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Acorns Australia turns feedback into features



The micro-investing service has launched 8 features in 21 months, with a focus on financial education and giving people what they want.

The latest of these features is Little Acorns, which lets existing members set up sub-accounts so they can start saving and investing for their children or grandchildren. Acorns Australia’s chief operating officer, Brendan Malone, said the feature was designed in response to feedback from Australian users.

“What we like about Acorns is our customer feedback. Customers were saying "Oh this is great, grandad wants to set it up for his grandkids" or "I want to set it up for my kids, can you do something about it’?”

He said this approach has also been instrumental in the release of other features over the past two years, including the My Finances feature that helps you learn about your spending habits and the service’s socially responsible Emerald Portfolio, which received a huge response.

I think when they asked us for the socially responsible portfolio and we released that in June, we saw 5000 people go straight across [to it]. So it is interesting because people are asking for it and we’re responding to it,” he said.

“You know, they asked for a socially responsible portfolio, we built them one and they’ve used it. They asked us for a superannuation transfer, so we built that and now they can transfer from their Acorns.”

Financial education

As well as listening to what people want within the app, Malone said Acorns aimed to give people more education around investments and money.

“We also break the education down. So if you go onto our Facebook or Instagram, it says "what is the ASX?" and in 16 words or less it tells you what it is in language that we all understand,” he said.

It’s [about] creating something a bit different and giving them access to that information and financial literacy.”

These features are part of what makes Acorns one of Australia’s most proactive fintechs – and the Best Tech Innovation winner at this year's Finder Awards.

Malone said the whole service is designed to be simple to use so it can "run in the background" of daily life. He used the Smart Round Ups feature as an example, explaining that it gives you a “set and forget” way to save by rounding your purchases up to the nearest dollar. The difference then goes into your Acorns account.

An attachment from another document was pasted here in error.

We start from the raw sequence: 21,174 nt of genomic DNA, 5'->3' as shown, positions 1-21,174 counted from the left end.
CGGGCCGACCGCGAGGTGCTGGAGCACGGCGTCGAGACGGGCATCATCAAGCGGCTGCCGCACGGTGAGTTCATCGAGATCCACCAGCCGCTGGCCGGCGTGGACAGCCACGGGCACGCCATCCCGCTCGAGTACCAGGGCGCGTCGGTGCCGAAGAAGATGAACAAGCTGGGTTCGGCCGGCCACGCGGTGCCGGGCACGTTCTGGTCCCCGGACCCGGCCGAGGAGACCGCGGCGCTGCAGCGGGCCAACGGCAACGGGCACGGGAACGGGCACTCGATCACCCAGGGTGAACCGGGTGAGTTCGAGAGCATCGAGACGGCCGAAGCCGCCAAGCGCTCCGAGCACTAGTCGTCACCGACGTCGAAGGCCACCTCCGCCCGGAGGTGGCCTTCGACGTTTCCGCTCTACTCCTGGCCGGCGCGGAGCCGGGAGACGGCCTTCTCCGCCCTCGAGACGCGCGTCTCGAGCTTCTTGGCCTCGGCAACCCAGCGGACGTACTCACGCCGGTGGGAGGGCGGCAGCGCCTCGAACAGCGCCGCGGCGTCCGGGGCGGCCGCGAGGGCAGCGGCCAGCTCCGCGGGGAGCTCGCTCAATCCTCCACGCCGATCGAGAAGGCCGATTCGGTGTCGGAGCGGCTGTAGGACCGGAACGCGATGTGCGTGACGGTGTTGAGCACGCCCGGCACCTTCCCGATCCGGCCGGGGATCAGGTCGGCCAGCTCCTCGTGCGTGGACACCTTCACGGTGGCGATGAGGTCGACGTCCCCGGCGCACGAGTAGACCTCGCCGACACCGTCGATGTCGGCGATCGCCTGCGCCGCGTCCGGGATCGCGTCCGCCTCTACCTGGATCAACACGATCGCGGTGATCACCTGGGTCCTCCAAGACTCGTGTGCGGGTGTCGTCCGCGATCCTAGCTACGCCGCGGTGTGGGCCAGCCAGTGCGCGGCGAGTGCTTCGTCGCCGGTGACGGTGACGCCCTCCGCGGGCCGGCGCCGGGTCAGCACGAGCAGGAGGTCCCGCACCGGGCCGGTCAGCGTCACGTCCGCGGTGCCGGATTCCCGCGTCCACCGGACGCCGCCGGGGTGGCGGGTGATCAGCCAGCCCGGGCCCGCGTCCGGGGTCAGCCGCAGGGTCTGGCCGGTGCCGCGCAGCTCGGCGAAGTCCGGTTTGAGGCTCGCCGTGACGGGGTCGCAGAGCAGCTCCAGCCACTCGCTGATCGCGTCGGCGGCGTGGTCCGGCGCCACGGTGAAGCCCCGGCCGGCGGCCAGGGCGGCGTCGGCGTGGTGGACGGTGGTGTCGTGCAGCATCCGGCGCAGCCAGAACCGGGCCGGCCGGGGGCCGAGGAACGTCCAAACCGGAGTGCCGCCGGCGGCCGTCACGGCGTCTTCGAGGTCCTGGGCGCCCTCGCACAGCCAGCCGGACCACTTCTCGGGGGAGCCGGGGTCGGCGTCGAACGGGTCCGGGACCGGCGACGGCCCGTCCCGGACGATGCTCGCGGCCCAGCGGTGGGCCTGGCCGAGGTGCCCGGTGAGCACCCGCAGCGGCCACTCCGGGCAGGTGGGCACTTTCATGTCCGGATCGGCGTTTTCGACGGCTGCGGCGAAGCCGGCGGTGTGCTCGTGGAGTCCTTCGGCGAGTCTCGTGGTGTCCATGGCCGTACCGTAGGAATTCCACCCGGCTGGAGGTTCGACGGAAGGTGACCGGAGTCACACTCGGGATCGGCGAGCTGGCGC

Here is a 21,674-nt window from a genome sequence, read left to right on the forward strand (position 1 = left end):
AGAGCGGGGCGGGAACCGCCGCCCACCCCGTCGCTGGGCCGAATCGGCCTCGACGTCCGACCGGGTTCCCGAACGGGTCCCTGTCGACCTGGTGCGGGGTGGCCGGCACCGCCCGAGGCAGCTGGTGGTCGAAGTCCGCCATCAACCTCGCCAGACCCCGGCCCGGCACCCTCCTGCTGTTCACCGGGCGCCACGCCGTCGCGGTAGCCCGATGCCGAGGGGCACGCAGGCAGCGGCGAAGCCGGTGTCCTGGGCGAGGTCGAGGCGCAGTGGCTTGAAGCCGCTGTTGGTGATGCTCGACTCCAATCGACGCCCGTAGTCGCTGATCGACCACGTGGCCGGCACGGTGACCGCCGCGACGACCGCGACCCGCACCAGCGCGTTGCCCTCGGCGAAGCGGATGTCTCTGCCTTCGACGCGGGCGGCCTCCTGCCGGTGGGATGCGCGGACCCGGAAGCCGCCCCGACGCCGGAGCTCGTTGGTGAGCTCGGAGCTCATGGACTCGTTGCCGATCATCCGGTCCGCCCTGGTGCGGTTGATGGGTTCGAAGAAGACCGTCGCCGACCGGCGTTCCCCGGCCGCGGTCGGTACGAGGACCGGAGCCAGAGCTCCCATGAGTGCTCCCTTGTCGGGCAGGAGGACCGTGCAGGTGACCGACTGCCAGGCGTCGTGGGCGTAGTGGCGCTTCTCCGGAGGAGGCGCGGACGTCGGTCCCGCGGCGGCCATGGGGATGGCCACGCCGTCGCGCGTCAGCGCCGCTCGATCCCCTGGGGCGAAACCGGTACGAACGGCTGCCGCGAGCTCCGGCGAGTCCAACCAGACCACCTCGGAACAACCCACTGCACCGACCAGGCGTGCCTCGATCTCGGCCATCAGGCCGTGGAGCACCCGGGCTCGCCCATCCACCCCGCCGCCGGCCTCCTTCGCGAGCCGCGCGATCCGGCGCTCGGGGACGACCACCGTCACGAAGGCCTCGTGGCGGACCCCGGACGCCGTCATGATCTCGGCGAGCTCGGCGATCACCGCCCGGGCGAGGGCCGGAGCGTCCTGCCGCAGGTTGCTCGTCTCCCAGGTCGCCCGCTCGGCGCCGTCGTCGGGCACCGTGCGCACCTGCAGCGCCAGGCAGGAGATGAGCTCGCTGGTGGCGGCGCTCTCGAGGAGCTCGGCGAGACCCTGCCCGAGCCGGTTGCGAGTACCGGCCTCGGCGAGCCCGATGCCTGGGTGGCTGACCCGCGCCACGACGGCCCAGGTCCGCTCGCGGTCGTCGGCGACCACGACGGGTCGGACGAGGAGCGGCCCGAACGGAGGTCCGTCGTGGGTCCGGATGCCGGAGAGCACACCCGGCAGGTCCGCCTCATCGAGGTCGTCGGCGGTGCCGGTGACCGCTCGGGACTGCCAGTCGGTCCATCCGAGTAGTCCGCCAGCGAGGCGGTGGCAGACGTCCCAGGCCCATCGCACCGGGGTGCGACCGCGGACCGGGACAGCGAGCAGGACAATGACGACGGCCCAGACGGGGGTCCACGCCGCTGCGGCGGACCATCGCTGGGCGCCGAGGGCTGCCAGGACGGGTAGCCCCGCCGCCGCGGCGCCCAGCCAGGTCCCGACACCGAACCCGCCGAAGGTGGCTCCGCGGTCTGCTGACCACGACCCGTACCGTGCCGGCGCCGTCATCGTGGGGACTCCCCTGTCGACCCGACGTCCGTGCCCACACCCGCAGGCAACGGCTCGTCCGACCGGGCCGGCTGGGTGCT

“So if you go and buy a coffee for $3.80, then 20 cents will go into your account,” Malone explained, adding that he’d recently seen the impact this could have firsthand with his brother.

“My brother, I made him get an Acorns account and then last week I asked him ‘How’s your Acorns account going?’ and he goes ‘Oh, I haven’t checked it’. Logged in, I said ‘How much do you think you’ve got?’ and he said ‘about $300 or $400’ – and he had $800."

Because it’s taking out $5 here there and everywhere, you’re not missing it. It accumulates over time," Malone said.

"But the relief on my brother’s face, because he’s got two young kids, he goes ‘Oh that’s the Christmas presents and lunch and all that. I haven’t got to start saving now for that’ because it's just worked in the background of life and all of a sudden he’s got $818 there.”

The money that’s stored in your Acorns account can be invested into a shares portfolio of your choosing, with investment options ranging from conservative to aggressive. You can also transfer money to your superannuation account or withdraw it at any time (although it takes a couple of days to land back in your account).

In terms of costs, there’s no fee to download the app or for an account with a $0 balance. Above that, you’ll pay $1.25 for a balance under $5,000 and 0.275% per year for a balance of $5,000 or more. You can then choose what features you use, how you add money to your account and what you do with it.

“What people like about Acorns is it’s easy. If you want to close your account, there’s a button that says ‘Close my account’. You don’t have to ring up, you don’t have to write away, it won’t say ‘give us 10 days and we’ll get it sorted’,” Malone said.

“We’ve also seen people put money in, say $10, and then pull it out before deciding to put a bigger amount in. So people have tested it and to be honest I would have as well. That’s how you learn.”

Brendan Malone was interviewed by as a guest of the Intersekt Festival’s Collab/Collide Summit in Melbourne, 2-3 November 2017.

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Picture: Shutterstock

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